Case 9: Horniman Horticulture
Assess the strengths and weaknesses of the company Horniman Horticulture.
Constantly growing firm with increasing revenue (15.5% in 2005), net profit, total assets and high returns on equity (5.1% in 2005) *
Large product offerings, with a recent increase of 40%. Majority of offerings are in high demand *
Management (in regards to Bob Brown) has good ties with employees and customers *
Tax expense hasn’t drastically changed (34-39%)
Stabilized depreciation, only rising 20% from 2002-2005.
Massive liquidity problem, most cash is tied up in inventory and accounts receivable *
Not hitting 8% of total revenue as cash margin
Takes 51 days on average to receive payments from sales *
Cash is held up for 517.3 days in 2005, well above the industry average of 381.2 days *
Inventory takes 2-5 years to mature
Decreased inventory turnover ratio
Aversion to financing with debt
Relaxed collection policy
Unsustainable growth rate
How is the company using its cash?
To buy more inventory and to extend their property by 12-acres, with an expected capital expenditure of $75,000 in 2006. In the past two years Bob Brown has also increased their product range by 40%. *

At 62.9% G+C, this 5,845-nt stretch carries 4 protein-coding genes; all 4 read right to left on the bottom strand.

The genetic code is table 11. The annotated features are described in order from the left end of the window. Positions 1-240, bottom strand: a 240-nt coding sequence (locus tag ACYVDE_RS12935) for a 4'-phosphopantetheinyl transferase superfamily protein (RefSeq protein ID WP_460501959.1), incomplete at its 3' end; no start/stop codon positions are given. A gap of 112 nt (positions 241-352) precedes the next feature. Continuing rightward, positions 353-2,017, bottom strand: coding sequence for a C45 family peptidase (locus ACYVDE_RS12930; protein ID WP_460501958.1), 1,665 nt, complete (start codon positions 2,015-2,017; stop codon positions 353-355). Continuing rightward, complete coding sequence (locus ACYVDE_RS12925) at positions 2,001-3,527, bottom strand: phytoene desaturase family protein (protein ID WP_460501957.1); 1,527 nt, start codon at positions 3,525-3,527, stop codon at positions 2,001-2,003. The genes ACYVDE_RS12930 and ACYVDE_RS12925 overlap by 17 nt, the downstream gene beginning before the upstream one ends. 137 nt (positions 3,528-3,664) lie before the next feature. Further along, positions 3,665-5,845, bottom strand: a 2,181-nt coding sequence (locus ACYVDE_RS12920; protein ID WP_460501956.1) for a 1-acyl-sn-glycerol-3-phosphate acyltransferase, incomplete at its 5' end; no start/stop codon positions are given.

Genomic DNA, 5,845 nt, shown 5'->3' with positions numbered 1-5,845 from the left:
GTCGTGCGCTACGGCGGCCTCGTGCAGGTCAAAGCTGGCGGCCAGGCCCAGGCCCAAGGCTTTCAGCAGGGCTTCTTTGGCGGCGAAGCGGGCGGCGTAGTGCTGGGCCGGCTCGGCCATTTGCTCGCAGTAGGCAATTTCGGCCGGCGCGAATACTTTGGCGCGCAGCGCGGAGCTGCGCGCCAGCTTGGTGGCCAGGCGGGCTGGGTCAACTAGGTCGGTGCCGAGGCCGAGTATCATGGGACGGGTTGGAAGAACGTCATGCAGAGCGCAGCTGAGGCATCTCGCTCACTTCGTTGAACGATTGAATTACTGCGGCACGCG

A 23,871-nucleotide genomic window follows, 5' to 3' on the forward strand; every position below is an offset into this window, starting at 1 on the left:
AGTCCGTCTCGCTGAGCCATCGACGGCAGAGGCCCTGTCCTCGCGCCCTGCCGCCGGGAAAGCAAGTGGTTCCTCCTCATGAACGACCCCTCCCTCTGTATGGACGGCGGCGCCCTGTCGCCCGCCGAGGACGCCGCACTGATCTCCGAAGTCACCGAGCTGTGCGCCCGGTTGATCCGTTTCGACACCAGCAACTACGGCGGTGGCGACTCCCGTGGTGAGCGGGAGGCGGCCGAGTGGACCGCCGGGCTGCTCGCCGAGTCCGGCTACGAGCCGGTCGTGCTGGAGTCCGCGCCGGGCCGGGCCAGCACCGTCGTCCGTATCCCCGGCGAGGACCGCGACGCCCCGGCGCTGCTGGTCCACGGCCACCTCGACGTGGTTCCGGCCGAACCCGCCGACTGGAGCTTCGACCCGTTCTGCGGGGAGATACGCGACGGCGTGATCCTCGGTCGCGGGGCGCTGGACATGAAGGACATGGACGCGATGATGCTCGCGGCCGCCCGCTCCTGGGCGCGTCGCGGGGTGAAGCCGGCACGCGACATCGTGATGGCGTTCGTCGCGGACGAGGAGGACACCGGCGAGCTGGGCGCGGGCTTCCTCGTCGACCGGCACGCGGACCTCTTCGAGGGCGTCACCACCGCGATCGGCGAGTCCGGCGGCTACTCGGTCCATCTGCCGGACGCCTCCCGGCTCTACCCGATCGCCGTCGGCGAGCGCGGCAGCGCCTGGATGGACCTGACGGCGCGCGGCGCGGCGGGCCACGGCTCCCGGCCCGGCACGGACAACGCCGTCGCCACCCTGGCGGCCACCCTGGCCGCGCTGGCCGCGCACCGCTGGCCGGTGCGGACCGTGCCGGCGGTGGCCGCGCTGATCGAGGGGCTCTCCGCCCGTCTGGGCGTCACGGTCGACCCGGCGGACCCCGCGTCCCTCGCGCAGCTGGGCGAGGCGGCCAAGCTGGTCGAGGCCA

Bob Brown is moving the product range to more mature plants, as they are in high demand and are selling for premium prices. Therefore a lot of cash is held up in inventory *
With improvements to their credit terms, the Brown’s are now acting as a bank to customers as they are offering longer payment periods. This is leaving cash held up in accounts receivable for an average of 51 days. *
Paying for purchases within the 10 day period to receive a 2% discount, this illustrates that the Browns are making payments five times faster than they are receiving them.
What do you expect the financial position of the...
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